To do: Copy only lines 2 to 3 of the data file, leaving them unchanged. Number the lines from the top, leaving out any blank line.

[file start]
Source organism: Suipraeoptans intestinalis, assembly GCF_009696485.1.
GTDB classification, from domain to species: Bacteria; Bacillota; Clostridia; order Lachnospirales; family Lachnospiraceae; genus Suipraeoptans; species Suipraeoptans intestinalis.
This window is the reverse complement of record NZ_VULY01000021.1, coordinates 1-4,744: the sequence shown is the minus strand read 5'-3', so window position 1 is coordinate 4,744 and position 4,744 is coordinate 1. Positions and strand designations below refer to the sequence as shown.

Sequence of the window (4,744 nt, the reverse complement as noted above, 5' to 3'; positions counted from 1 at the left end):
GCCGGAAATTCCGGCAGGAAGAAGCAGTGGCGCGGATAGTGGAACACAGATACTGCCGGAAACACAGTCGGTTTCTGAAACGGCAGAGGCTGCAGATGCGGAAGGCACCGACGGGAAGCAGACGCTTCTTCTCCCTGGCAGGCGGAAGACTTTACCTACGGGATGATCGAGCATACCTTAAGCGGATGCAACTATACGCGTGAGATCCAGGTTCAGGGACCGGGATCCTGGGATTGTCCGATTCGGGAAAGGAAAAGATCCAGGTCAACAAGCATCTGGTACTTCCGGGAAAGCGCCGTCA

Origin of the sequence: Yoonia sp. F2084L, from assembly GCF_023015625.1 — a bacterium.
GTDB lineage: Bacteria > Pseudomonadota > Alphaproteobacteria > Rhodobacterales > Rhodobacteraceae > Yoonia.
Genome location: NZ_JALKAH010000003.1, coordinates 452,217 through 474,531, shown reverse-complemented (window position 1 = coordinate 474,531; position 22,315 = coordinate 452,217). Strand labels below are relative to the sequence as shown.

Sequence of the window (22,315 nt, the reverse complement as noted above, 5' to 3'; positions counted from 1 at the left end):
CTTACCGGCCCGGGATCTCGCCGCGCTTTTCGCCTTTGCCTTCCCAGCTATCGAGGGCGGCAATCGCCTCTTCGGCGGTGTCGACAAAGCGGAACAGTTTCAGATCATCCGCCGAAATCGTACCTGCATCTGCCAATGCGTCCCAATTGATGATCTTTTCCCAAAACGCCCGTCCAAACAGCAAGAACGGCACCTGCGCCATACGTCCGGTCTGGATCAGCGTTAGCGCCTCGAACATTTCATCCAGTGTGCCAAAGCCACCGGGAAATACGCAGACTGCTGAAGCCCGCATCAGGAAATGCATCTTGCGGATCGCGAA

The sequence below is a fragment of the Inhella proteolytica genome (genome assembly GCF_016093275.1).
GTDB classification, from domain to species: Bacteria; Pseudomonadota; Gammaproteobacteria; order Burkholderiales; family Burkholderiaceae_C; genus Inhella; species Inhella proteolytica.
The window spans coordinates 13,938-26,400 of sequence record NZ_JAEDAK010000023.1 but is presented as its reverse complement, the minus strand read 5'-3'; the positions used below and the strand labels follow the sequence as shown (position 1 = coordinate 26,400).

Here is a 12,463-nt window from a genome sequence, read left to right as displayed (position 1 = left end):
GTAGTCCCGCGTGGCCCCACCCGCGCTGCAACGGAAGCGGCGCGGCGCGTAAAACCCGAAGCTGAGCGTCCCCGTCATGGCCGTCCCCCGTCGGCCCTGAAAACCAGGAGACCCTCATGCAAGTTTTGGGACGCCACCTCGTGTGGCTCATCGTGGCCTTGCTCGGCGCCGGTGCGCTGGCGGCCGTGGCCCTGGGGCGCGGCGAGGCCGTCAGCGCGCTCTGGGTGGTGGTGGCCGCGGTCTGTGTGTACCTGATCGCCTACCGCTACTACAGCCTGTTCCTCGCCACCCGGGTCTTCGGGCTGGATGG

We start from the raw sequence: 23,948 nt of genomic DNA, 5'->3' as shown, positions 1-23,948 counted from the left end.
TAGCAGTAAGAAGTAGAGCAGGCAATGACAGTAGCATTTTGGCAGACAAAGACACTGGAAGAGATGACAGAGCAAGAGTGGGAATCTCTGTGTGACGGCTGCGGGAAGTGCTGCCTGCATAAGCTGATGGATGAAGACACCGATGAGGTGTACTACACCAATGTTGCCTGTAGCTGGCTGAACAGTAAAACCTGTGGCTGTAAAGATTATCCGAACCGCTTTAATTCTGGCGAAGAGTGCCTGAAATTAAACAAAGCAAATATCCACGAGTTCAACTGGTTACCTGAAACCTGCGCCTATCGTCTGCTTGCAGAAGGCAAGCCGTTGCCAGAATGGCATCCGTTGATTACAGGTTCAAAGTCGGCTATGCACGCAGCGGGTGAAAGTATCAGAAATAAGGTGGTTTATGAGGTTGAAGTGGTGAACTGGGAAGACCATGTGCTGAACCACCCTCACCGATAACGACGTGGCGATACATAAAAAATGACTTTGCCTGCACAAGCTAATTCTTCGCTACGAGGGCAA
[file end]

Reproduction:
GTDB classification, from domain to species: Bacteria; Bacillota; Clostridia; order Lachnospirales; family Lachnospiraceae; genus Suipraeoptans; species Suipraeoptans intestinalis.
This window is the reverse complement of record NZ_VULY01000021.1, coordinates 1-4,744: the sequence shown is the minus strand read 5'-3', so window position 1 is coordinate 4,744 and position 4,744 is coordinate 1. Positions and strand designations below refer to the sequence as shown.